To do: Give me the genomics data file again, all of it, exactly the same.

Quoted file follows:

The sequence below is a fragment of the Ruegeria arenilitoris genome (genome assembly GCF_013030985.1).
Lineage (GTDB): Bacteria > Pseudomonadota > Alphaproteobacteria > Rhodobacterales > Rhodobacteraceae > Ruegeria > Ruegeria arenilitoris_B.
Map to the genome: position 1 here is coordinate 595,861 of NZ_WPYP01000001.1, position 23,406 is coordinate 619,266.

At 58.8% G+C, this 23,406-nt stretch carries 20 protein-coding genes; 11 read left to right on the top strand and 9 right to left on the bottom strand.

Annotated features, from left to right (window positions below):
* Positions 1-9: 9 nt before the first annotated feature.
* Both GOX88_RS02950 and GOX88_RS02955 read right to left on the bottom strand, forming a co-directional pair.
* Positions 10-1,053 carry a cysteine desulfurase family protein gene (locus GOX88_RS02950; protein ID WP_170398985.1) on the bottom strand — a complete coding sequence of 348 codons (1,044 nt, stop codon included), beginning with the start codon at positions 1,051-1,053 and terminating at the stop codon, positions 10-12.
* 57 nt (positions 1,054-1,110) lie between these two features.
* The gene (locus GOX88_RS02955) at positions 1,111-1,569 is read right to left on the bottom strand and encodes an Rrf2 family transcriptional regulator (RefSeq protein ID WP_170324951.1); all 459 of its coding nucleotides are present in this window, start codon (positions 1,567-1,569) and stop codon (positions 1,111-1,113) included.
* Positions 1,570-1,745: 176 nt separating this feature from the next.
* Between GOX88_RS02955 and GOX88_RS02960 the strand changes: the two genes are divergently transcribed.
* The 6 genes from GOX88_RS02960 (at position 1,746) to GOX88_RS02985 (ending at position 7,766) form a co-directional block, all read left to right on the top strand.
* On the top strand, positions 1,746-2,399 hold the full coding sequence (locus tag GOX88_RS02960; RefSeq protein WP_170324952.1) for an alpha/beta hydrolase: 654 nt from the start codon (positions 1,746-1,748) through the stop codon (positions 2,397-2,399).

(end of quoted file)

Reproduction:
The sequence below is a fragment of the Ruegeria arenilitoris genome (genome assembly GCF_013030985.1).
Lineage (GTDB): Bacteria > Pseudomonadota > Alphaproteobacteria > Rhodobacterales > Rhodobacteraceae > Ruegeria > Ruegeria arenilitoris_B.
Map to the genome: position 1 here is coordinate 595,861 of NZ_WPYP01000001.1, position 23,406 is coordinate 619,266.

At 58.8% G+C, this 23,406-nt stretch carries 20 protein-coding genes; 11 read left to right on the top strand and 9 right to left on the bottom strand.

Annotated features, from left to right (window positions below):
* Positions 1-9: 9 nt before the first annotated feature.
* Both GOX88_RS02950 and GOX88_RS02955 read right to left on the bottom strand, forming a co-directional pair.
* Positions 10-1,053 carry a cysteine desulfurase family protein gene (locus GOX88_RS02950; protein ID WP_170398985.1) on the bottom strand — a complete coding sequence of 348 codons (1,044 nt, stop codon included), beginning with the start codon at positions 1,051-1,053 and terminating at the stop codon, positions 10-12.
* 57 nt (positions 1,054-1,110) lie between these two features.
* The gene (locus GOX88_RS02955) at positions 1,111-1,569 is read right to left on the bottom strand and encodes an Rrf2 family transcriptional regulator (RefSeq protein ID WP_170324951.1); all 459 of its coding nucleotides are present in this window, start codon (positions 1,567-1,569) and stop codon (positions 1,111-1,113) included.
* Positions 1,570-1,745: 176 nt separating this feature from the next.
* Between GOX88_RS02955 and GOX88_RS02960 the strand changes: the two genes are divergently transcribed.
* The 6 genes from GOX88_RS02960 (at position 1,746) to GOX88_RS02985 (ending at position 7,766) form a co-directional block, all read left to right on the top strand.
* On the top strand, positions 1,746-2,399 hold the full coding sequence (locus tag GOX88_RS02960; RefSeq protein WP_170324952.1) for an alpha/beta hydrolase: 654 nt from the start codon (positions 1,746-1,748) through the stop codon (positions 2,397-2,399).